What causes autism? What we know, don’t know and suspect
For a considerable time scientists were searching for one clear brain difference that may be lead to autistic behaviours. However, this hope has yet to be fulfilled, with few studies identifying brain characteristics that are shared by different individuals diagnosed with autism.
This may be a further indication that autism has many different causes, but it may also be a reflection of the difficulties in studying the brain.
Currently, scientists use a variety of clever techniques to understand the structure and function of the brain, such as magnetic fields, X-rays and radioactive chemicals. As ingenious as these methods are, they are unable to provide a full measure of the tremendous complexity of how the brain operates.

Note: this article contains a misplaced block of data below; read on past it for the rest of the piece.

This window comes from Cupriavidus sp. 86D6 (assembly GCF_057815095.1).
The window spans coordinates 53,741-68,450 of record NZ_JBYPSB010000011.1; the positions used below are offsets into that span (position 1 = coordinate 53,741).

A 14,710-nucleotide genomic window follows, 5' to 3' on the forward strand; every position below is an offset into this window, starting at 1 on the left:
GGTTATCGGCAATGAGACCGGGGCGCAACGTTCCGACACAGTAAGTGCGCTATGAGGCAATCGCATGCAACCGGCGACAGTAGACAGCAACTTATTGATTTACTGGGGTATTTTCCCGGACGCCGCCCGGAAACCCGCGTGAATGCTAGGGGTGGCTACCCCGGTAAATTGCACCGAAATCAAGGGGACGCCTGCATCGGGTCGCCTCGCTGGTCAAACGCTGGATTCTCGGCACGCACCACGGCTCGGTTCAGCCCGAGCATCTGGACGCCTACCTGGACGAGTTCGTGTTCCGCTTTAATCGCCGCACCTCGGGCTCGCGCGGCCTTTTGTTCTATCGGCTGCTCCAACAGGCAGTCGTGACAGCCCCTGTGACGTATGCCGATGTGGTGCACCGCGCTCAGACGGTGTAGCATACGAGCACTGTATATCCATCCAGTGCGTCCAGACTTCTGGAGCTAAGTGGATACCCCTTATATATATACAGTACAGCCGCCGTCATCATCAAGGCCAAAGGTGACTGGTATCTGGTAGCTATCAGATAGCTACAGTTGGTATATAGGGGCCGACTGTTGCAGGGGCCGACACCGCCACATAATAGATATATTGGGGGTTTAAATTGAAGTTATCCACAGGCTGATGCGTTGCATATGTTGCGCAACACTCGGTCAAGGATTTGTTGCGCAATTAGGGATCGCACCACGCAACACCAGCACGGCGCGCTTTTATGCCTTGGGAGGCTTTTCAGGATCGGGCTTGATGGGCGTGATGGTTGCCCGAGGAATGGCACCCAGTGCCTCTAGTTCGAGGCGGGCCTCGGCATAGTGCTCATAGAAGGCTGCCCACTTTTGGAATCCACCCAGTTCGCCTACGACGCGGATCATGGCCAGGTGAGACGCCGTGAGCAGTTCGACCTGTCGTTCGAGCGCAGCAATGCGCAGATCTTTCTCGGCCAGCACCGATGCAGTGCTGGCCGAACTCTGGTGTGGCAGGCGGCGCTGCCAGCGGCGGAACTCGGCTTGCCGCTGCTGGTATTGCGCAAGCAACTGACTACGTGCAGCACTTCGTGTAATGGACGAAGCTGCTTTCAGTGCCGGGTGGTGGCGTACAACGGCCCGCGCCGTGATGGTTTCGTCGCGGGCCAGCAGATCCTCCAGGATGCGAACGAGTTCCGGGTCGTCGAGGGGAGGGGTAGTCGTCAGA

It is also unlikely that autism affects just one area of the brain alone. The complex behaviours of individuals with autism, which include cognitive, language and sensory difficulties, make it difficult to pinpoint just one brain region that may be affected. Nevertheless, some promising leads have shown how different brain pathways may lead to autistic behaviours.
There is increasing evidence that differences in brain development may begin prenatally in some individuals with autism. Several studies of prenatal ultrasound measurements have found evidence for differences in the growth patterns of the brain in fetuses later diagnosed with autism. Newborns later diagnosed with autism are often also reported to have large heads at birth (“macrocephaly”).